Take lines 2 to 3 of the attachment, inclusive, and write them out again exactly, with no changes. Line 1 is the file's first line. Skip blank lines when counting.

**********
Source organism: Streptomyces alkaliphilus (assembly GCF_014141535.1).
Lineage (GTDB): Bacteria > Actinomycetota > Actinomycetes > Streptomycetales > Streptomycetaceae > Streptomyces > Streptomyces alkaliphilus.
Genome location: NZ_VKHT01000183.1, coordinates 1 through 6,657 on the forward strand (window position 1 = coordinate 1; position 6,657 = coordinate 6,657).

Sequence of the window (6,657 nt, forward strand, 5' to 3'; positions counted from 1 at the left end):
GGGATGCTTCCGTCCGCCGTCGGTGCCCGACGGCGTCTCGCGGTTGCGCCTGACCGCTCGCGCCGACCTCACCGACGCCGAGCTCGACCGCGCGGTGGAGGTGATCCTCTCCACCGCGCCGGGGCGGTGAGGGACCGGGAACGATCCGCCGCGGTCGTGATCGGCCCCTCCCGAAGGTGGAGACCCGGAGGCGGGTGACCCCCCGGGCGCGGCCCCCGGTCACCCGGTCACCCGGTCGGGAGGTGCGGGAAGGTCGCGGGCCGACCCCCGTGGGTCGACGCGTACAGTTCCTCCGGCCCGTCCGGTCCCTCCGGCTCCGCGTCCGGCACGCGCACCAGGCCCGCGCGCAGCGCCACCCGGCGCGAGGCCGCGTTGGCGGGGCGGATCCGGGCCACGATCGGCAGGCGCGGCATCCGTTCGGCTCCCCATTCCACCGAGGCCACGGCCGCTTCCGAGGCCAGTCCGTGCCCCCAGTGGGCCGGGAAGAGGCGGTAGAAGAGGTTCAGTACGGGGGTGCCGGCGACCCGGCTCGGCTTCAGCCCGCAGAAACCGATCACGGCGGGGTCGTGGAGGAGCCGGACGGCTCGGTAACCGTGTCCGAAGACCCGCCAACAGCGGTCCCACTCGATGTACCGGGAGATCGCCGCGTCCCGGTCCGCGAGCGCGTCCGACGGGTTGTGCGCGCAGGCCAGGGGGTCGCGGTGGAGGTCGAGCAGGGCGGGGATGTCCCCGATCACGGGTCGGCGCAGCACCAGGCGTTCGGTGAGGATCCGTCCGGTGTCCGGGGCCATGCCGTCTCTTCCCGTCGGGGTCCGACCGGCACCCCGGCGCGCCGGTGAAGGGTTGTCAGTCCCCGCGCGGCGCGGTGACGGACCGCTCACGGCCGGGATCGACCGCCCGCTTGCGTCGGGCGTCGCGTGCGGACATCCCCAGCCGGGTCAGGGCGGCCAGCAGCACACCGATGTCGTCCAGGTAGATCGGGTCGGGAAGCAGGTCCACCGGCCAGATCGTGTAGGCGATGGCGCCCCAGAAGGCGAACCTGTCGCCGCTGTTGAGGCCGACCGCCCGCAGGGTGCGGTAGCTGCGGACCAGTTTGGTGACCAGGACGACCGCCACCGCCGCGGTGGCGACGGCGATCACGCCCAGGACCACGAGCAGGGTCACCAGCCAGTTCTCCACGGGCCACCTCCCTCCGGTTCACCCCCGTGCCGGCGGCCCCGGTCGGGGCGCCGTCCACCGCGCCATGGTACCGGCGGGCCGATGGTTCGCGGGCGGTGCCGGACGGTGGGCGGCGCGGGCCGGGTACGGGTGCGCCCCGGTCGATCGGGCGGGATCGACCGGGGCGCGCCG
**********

Lineage (GTDB): Bacteria > Actinomycetota > Actinomycetes > Streptomycetales > Streptomycetaceae > Streptomyces > Streptomyces alkaliphilus.
Genome location: NZ_VKHT01000183.1, coordinates 1 through 6,657 on the forward strand (window position 1 = coordinate 1; position 6,657 = coordinate 6,657).